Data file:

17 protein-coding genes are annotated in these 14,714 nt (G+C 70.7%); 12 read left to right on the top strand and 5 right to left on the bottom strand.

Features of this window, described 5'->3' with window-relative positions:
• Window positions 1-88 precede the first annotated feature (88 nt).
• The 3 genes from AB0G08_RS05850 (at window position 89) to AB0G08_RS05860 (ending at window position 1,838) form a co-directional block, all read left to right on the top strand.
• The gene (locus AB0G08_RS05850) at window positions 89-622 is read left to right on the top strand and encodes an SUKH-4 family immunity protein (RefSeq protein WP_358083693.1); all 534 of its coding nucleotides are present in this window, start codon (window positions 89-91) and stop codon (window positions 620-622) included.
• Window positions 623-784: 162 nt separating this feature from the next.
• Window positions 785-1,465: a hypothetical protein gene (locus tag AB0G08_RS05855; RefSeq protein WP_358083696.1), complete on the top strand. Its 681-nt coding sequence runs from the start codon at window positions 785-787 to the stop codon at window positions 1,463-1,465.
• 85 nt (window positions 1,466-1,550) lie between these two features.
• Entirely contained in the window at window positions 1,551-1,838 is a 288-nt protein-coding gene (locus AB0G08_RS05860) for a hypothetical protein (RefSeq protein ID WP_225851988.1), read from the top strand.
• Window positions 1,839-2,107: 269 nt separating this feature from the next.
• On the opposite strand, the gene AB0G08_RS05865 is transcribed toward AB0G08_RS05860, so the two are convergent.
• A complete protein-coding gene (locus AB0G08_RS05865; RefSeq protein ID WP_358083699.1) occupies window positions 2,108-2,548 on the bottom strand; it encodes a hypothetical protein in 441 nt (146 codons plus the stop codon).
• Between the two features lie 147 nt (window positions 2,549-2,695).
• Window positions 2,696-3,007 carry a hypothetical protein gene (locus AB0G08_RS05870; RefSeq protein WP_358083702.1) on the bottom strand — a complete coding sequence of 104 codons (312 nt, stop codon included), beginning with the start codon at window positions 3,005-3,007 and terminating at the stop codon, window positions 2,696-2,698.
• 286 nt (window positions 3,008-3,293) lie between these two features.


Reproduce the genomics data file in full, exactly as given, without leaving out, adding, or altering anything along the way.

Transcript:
17 protein-coding genes are annotated in these 14,714 nt (G+C 70.7%); 12 read left to right on the top strand and 5 right to left on the bottom strand.

Features of this window, described 5'->3' with window-relative positions:
• Window positions 1-88 precede the first annotated feature (88 nt).
• The 3 genes from AB0G08_RS05850 (at window position 89) to AB0G08_RS05860 (ending at window position 1,838) form a co-directional block, all read left to right on the top strand.
• The gene (locus AB0G08_RS05850) at window positions 89-622 is read left to right on the top strand and encodes an SUKH-4 family immunity protein (RefSeq protein WP_358083693.1); all 534 of its coding nucleotides are present in this window, start codon (window positions 89-91) and stop codon (window positions 620-622) included.
• Window positions 623-784: 162 nt separating this feature from the next.
• Window positions 785-1,465: a hypothetical protein gene (locus tag AB0G08_RS05855; RefSeq protein WP_358083696.1), complete on the top strand. Its 681-nt coding sequence runs from the start codon at window positions 785-787 to the stop codon at window positions 1,463-1,465.
• 85 nt (window positions 1,466-1,550) lie between these two features.
• Entirely contained in the window at window positions 1,551-1,838 is a 288-nt protein-coding gene (locus AB0G08_RS05860) for a hypothetical protein (RefSeq protein ID WP_225851988.1), read from the top strand.
• Window positions 1,839-2,107: 269 nt separating this feature from the next.
• On the opposite strand, the gene AB0G08_RS05865 is transcribed toward AB0G08_RS05860, so the two are convergent.
• A complete protein-coding gene (locus AB0G08_RS05865; RefSeq protein ID WP_358083699.1) occupies window positions 2,108-2,548 on the bottom strand; it encodes a hypothetical protein in 441 nt (146 codons plus the stop codon).
• Between the two features lie 147 nt (window positions 2,549-2,695).
• Window positions 2,696-3,007 carry a hypothetical protein gene (locus AB0G08_RS05870; RefSeq protein WP_358083702.1) on the bottom strand — a complete coding sequence of 104 codons (312 nt, stop codon included), beginning with the start codon at window positions 3,005-3,007 and terminating at the stop codon, window positions 2,696-2,698.
• 286 nt (window positions 3,008-3,293) lie between these two features.